My 2 cents...

 

Jeff

Edited by Jeff S

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If you're not processing the film yourself it's easier to use C41 film (colour or B&W) as any of the 1 hour mini labs can process it for you.

 

I get a CD scan and then re-scan any 'keepers' later.

 

If you're buying a digital M again then it makes sense to buy an M film body. Which one depends on how much you want to spend, whether you want a built in meter, viewfinder preference and if you want AE (M7 only).

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I think your easiest transition will be with the M7 as you will feel right at home having used the digital M, the AE benefit and feel is closest. It will allow you to focus on the film aspect more. The suggestion to use C41 film for ease of use is fine and most of the major brands have those, not many labs left that will process rolls but enough that will service your needs, most will also scan for you.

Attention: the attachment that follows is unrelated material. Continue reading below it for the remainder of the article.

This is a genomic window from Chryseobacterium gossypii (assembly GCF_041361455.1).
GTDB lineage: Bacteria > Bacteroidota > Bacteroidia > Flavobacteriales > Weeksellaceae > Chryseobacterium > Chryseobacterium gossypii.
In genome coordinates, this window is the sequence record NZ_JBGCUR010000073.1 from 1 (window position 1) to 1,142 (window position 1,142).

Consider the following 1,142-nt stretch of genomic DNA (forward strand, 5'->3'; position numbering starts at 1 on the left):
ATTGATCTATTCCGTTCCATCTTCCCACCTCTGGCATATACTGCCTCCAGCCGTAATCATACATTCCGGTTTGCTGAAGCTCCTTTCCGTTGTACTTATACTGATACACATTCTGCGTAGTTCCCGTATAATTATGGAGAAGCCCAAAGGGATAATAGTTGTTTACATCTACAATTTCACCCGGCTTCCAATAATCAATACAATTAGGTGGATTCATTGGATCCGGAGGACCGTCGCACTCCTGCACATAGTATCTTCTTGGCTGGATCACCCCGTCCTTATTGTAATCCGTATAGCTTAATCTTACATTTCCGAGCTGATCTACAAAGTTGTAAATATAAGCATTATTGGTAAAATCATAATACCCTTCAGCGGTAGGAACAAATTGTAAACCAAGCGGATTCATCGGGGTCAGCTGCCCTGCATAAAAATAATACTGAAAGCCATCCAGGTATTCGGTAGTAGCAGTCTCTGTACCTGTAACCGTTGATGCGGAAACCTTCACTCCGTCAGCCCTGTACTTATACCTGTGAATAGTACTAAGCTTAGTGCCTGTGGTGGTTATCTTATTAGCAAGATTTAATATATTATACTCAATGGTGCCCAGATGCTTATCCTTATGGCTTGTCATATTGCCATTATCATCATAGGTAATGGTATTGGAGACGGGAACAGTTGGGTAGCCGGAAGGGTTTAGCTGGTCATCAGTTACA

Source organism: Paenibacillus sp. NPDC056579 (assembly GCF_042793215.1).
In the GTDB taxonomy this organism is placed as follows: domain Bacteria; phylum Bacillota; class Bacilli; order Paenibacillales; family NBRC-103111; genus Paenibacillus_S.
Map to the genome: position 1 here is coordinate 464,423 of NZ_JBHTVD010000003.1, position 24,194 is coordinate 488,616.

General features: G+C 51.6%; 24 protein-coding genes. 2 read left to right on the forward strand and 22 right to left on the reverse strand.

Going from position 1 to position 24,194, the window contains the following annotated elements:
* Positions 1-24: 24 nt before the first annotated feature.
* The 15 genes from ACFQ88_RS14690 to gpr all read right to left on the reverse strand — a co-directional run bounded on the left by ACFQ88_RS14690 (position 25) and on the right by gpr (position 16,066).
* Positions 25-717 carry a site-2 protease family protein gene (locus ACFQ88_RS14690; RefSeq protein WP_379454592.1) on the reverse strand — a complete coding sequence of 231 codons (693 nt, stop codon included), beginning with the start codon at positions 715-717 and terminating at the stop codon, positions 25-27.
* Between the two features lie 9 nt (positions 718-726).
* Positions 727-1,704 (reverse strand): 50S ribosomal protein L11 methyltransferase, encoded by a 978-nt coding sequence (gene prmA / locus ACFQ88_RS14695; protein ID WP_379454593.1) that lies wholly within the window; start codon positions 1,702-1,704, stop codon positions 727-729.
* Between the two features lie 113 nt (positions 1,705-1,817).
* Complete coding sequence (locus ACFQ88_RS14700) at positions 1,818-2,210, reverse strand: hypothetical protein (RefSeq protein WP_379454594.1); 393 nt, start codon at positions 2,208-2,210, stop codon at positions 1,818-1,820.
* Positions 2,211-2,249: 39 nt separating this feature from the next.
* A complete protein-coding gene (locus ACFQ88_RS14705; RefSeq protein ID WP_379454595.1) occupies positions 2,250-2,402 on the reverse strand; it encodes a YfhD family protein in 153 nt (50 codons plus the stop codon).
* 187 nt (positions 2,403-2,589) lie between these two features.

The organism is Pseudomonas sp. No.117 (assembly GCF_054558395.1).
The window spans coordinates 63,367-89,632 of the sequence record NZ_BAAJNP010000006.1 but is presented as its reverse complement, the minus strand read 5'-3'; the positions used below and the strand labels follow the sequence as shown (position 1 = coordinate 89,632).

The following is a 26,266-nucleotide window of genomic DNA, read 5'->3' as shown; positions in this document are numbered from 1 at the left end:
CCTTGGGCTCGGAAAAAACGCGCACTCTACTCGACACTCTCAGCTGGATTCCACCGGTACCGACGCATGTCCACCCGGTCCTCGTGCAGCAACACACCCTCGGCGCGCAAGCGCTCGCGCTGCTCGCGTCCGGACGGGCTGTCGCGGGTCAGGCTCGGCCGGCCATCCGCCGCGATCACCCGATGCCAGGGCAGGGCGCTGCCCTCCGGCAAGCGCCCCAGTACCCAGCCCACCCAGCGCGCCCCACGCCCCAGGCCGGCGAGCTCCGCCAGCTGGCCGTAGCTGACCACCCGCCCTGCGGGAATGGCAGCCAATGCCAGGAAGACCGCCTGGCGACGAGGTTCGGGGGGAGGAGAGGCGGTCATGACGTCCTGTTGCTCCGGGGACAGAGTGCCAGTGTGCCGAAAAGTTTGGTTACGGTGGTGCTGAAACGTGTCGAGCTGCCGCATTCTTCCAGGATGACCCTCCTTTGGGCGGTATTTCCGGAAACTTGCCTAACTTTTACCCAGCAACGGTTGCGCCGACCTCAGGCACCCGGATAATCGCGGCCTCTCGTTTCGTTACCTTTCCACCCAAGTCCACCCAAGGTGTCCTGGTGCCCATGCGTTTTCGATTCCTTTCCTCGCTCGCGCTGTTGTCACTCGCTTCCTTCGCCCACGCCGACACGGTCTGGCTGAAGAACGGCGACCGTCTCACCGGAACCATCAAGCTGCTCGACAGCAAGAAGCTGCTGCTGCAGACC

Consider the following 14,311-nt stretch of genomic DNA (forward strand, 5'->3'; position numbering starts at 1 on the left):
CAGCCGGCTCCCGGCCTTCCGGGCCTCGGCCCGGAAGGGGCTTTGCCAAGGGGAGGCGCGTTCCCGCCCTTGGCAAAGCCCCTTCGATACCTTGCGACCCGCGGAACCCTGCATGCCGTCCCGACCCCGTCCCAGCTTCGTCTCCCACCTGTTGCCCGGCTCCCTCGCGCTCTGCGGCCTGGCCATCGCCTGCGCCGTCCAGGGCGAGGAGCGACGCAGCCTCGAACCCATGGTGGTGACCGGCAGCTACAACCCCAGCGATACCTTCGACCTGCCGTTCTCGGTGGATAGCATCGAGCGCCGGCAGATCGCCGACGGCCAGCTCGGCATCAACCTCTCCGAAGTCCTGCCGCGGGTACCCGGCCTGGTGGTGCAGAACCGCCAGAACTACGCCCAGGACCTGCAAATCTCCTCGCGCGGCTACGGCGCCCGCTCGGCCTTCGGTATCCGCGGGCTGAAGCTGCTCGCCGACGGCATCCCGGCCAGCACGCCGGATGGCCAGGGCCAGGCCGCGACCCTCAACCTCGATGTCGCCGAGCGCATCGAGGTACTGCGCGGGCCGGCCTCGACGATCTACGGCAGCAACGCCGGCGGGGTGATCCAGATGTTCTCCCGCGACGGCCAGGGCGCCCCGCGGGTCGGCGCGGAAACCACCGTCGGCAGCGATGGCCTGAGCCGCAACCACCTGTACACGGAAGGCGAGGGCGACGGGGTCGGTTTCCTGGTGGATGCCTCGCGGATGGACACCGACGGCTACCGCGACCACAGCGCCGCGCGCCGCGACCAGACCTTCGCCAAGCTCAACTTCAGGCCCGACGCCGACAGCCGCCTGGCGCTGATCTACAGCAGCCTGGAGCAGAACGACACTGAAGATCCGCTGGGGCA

For normal negative film, start with Kodak tmax400, but this is where the beauty is, every film is different, think a new sensor every time you change a film without buying a new camera!

check out the 'I love film' thread, lots of inspiration there and plenty of examples of all film types.

 

Expect much frustration until you develop a workflow that suits you. Eventually try some b&w processing at home, it's a blast, then just let the pros do it for you.

 

Don't try and replicate digital, the point as you will see is the difference between the two mediums.